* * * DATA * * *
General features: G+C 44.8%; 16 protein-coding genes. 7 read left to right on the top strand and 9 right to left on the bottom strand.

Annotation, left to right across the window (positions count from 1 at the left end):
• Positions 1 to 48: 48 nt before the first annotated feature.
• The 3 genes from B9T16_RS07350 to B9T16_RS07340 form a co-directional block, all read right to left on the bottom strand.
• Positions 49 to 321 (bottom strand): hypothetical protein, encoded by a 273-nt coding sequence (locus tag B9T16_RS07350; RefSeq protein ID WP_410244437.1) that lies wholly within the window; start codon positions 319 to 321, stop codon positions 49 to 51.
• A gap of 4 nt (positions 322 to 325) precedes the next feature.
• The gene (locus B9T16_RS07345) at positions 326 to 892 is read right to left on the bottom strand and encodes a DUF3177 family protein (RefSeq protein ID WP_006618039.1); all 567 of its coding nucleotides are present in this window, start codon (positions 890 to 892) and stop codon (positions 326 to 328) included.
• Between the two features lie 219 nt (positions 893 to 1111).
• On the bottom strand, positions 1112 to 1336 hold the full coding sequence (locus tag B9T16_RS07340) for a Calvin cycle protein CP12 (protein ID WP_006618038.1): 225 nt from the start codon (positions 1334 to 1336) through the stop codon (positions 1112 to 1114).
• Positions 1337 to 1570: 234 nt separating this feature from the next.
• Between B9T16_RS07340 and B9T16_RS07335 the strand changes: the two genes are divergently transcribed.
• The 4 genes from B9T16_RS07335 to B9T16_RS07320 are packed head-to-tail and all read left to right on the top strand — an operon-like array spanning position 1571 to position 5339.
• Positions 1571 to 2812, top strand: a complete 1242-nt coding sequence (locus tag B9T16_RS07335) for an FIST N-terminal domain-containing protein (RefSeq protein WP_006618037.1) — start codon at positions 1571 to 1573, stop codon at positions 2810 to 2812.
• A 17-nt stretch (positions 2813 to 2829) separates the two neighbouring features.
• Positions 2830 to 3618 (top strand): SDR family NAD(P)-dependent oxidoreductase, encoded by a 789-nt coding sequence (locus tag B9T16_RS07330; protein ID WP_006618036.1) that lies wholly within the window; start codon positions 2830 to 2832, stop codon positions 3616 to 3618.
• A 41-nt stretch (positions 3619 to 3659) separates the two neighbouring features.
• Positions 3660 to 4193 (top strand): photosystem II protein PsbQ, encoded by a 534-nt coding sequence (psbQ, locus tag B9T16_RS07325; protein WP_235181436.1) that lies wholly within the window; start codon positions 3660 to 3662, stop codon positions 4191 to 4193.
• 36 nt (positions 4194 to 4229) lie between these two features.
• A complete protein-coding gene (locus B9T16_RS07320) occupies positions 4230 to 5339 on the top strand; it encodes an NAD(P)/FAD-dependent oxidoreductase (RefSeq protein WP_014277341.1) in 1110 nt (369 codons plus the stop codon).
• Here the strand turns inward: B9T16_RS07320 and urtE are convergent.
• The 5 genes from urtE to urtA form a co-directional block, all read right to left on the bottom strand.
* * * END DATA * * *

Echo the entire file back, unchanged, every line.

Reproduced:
General features: G+C 44.8%; 16 protein-coding genes. 7 read left to right on the top strand and 9 right to left on the bottom strand.

Annotation, left to right across the window (positions count from 1 at the left end):
• Positions 1 to 48: 48 nt before the first annotated feature.
• The 3 genes from B9T16_RS07350 to B9T16_RS07340 form a co-directional block, all read right to left on the bottom strand.
• Positions 49 to 321 (bottom strand): hypothetical protein, encoded by a 273-nt coding sequence (locus tag B9T16_RS07350; RefSeq protein ID WP_410244437.1) that lies wholly within the window; start codon positions 319 to 321, stop codon positions 49 to 51.
• A gap of 4 nt (positions 322 to 325) precedes the next feature.
• The gene (locus B9T16_RS07345) at positions 326 to 892 is read right to left on the bottom strand and encodes a DUF3177 family protein (RefSeq protein ID WP_006618039.1); all 567 of its coding nucleotides are present in this window, start codon (positions 890 to 892) and stop codon (positions 326 to 328) included.
• Between the two features lie 219 nt (positions 893 to 1111).
• On the bottom strand, positions 1112 to 1336 hold the full coding sequence (locus tag B9T16_RS07340) for a Calvin cycle protein CP12 (protein ID WP_006618038.1): 225 nt from the start codon (positions 1334 to 1336) through the stop codon (positions 1112 to 1114).
• Positions 1337 to 1570: 234 nt separating this feature from the next.
• Between B9T16_RS07340 and B9T16_RS07335 the strand changes: the two genes are divergently transcribed.
• The 4 genes from B9T16_RS07335 to B9T16_RS07320 are packed head-to-tail and all read left to right on the top strand — an operon-like array spanning position 1571 to position 5339.
• Positions 1571 to 2812, top strand: a complete 1242-nt coding sequence (locus tag B9T16_RS07335) for an FIST N-terminal domain-containing protein (RefSeq protein WP_006618037.1) — start codon at positions 1571 to 1573, stop codon at positions 2810 to 2812.
• A 17-nt stretch (positions 2813 to 2829) separates the two neighbouring features.
• Positions 2830 to 3618 (top strand): SDR family NAD(P)-dependent oxidoreductase, encoded by a 789-nt coding sequence (locus tag B9T16_RS07330; protein ID WP_006618036.1) that lies wholly within the window; start codon positions 2830 to 2832, stop codon positions 3616 to 3618.
• A 41-nt stretch (positions 3619 to 3659) separates the two neighbouring features.
• Positions 3660 to 4193 (top strand): photosystem II protein PsbQ, encoded by a 534-nt coding sequence (psbQ, locus tag B9T16_RS07325; protein WP_235181436.1) that lies wholly within the window; start codon positions 3660 to 3662, stop codon positions 4191 to 4193.
• 36 nt (positions 4194 to 4229) lie between these two features.
• A complete protein-coding gene (locus B9T16_RS07320) occupies positions 4230 to 5339 on the top strand; it encodes an NAD(P)/FAD-dependent oxidoreductase (RefSeq protein WP_014277341.1) in 1110 nt (369 codons plus the stop codon).
• Here the strand turns inward: B9T16_RS07320 and urtE are convergent.
• The 5 genes from urtE to urtA form a co-directional block, all read right to left on the bottom strand.